Start your engines! – 5 Insights From the Formula 1 Grand Prix in Bahrain

Written by Grace Smith

March 24, 2022

5 insights from the Formula 1 Grand Prix in Bahrain

After a controversial ending in 2021, changes to rules and regulations promise an unpredictable year for Formula 1. The season-opening Bahrain Grand Prix certainly delivered in that respect: Sunday’s dramatic race saw a one-two finish for Ferrari, and a surprising third place for Mercedes’ seven-time world champion, Lewis Hamilton. 

We compared search results for ‘Ferrari’ and ‘Mercedes’ to find out how people are reacting to Formula 1, its new rules, and the first race of the year. By analysing online conversation surrounding the two brands, we were able to identify key trends and gain insight into F1’s marketing strategies.

1. Conversations Spike On Formula 1 Race Days

It’s something of a given that results for ‘Mercedes’ and ‘Ferrari’ spike on race days, but it’s still quite something to see. Formula 1’s social media accounts dominate the conversation with multiple posts, using its huge reach and trending content focussed on the winning team to propel engagement. This coverage allows F1 to jump on the back of Ferrari’s success, directing hype from the team’s win to their own online platforms.

Graph showing results over time for 'Mercedes' and 'Ferrari' during the Formula 1 Grand Prix in Bahrain.

2. There Is More Engagement Around The Losing Team

Though ‘Ferrari’ has more mentions online, ‘Mercedes’ has higher engagement. Negative sentiment for ‘Mercedes’ is driven by conversation around ‘Ferrari’ and ‘Max Verstappen’. Though some users have accused Mercedes fans of “jumping ship” after Ferrari’s win, it is mostly centred around the 2021 season finale in Abu Dhabi. There is a huge amount of concern with fairness in light of Max Verstappen’s controversial victory, and fans continue to express anger toward the FIA. This shows us that supporters are more likely to express their unhappiness about their team’s loss rather than discuss the opposing team’s triumph.

Chart showing results for mentions of 'Mercedes' and 'Ferrari' during the Formula 1 Grand Prix in Bahrain.
Chart showing results for engagement around 'Mercedes' and 'Ferrari' during the Formula 1 Grand Prix in Bahrain.

3. People Are Responding More To Formula 1 Video Content

Most influencer engagement is taking place on TikTok and YouTube, with numbers from Twitter coming in surprisingly low for the platform with the most real-time updates. Despite having the third smallest reach, Ferrari’s five Tiktok posts had collectively brought in the most engagement out of all recognised influencers at the time of our search. Interestingly, Mercedes’ four posts on TikTok had almost 15x more reach than Ferrari, but received less than half the amount of engagement.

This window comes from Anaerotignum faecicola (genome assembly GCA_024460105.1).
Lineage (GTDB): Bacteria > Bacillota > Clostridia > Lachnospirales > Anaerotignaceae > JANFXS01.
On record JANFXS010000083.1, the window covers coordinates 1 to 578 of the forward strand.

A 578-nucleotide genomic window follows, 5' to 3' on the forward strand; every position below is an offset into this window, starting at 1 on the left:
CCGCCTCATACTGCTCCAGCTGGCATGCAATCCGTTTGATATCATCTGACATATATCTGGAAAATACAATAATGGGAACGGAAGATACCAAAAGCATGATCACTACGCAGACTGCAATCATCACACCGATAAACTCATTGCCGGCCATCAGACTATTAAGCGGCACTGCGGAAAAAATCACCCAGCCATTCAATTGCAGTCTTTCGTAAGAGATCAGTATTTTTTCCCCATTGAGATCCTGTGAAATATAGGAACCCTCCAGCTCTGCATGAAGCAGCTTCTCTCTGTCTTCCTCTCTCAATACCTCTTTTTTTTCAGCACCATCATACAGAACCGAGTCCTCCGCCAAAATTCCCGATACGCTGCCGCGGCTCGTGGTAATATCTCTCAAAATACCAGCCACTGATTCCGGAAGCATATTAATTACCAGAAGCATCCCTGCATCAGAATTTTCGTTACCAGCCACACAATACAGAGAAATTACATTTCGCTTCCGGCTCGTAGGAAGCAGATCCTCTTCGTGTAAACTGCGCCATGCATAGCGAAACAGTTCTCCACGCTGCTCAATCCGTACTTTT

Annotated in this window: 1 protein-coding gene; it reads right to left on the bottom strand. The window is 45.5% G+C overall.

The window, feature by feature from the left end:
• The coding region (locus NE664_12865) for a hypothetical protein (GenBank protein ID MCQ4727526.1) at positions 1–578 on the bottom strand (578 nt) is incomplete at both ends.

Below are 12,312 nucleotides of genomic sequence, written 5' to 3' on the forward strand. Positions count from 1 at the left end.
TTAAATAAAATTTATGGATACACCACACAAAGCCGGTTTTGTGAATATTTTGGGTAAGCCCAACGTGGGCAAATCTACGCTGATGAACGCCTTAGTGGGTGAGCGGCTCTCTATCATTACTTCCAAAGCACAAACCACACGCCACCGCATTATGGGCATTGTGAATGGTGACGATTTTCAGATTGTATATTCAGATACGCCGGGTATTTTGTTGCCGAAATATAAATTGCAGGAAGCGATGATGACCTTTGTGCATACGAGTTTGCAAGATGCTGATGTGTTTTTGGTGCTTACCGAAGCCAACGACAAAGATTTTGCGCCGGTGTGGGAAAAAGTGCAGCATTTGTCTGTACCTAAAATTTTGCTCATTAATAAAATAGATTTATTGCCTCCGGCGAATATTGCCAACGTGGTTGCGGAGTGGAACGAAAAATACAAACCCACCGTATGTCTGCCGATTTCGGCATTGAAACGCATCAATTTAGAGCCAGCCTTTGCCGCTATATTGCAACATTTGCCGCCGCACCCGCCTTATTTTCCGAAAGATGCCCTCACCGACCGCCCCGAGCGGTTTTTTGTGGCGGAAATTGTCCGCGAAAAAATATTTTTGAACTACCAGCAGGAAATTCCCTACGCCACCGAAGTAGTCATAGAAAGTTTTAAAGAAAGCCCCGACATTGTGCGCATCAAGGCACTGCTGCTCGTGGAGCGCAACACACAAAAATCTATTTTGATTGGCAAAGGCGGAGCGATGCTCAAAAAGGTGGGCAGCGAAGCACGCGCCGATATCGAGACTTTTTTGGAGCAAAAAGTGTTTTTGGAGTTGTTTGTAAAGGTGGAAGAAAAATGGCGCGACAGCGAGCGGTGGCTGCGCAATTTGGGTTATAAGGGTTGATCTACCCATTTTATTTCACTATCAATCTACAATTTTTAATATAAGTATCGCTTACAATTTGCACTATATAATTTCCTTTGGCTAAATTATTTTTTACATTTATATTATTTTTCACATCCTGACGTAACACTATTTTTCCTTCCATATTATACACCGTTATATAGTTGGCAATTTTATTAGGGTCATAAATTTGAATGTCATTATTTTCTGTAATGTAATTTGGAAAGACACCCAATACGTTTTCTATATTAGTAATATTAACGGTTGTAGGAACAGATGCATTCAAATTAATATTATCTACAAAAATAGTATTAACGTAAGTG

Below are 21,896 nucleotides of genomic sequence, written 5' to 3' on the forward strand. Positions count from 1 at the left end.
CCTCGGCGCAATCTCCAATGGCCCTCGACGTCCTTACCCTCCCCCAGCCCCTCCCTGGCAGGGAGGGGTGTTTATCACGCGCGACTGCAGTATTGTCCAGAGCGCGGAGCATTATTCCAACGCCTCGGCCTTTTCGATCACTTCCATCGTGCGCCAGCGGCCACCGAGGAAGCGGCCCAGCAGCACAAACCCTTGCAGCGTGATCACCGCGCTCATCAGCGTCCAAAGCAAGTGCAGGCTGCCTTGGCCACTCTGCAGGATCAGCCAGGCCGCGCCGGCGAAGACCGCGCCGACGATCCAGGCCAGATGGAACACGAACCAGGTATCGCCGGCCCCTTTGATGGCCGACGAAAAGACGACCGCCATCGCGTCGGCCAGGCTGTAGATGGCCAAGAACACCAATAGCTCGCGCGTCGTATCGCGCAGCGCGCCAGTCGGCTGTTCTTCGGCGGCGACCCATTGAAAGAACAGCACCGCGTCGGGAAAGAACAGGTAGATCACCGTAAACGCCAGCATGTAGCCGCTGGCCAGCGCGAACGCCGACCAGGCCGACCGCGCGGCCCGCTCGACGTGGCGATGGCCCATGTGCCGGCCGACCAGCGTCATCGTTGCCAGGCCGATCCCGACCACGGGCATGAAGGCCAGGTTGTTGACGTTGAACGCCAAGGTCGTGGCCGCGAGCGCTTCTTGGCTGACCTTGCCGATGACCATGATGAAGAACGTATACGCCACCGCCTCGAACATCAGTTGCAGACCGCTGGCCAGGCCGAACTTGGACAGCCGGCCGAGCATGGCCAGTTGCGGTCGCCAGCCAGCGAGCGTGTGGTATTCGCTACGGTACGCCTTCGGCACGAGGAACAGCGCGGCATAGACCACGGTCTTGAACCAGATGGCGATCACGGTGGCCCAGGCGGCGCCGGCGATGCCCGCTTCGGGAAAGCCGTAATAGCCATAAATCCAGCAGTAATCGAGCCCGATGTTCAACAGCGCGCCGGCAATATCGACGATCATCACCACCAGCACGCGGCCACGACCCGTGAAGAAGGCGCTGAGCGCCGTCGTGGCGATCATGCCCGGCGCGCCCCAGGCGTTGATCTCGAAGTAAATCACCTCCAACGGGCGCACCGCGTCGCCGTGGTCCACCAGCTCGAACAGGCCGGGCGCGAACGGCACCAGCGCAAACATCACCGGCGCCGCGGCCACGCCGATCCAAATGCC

Table showing results for influencer engagement during the Formula 1 Grand Prix in Bahrain.

4. More Women Are Talking About The Losing Team

Looking at gender demographics, 25.7% of the people talking about Ferrari were women compared to 31% for Mercedes. Although men seem to lead conversations surrounding Formula 1, the results showed that women felt more sympathetic towards the runner-up. One post on Twitter read, “Max Verstappen mocking the Mercedes car yesterday. Fast forward a day to the race and both Max and his teammate fail to finish the race and Lewis gets third place. Oh the karma.”

Chart showing gender demographic for conversations around 'Mercedes' and 'Ferrari' during the Formula 1 Grand Prix in Bahrain.

5. Millennials Are Driving The Conversation

Age is a pretty interesting one. Though remarkably popular among Gen Z viewers, it is the millennials that are the most reactive. Results for the age groups participating in the online conversation surrounding both terms is pretty consistent, which tells us that Formula 1 is targeting a younger audience. A Global Survey commissioned by Motorsport Network in partnership with F1 and Nielsen Sports found that Formula 1 fans are becoming younger and more diverse thanks to a digital-first approach and projects like the Netflix documentary, Drive to Survive. In response to the survey, F1’s CEO Stefano Domenicali said, 

Chart showing age demographic for conversations around 'Mercedes' and 'Ferrari' during the Formula 1 Grand Prix in Bahrain.

“Increased diversity and a younger audience will enable us to be richer in terms of being able to capture the attention of more people. That’s really something that we’ve seen the effect of by having the right language, the right narrative and the right tools that are closer to how the younger generation is working and behaving. That’s really something we’re going to push even harder in that respect. This is for sure the most encouraging and most important push that we need to keep our wave to the future.”

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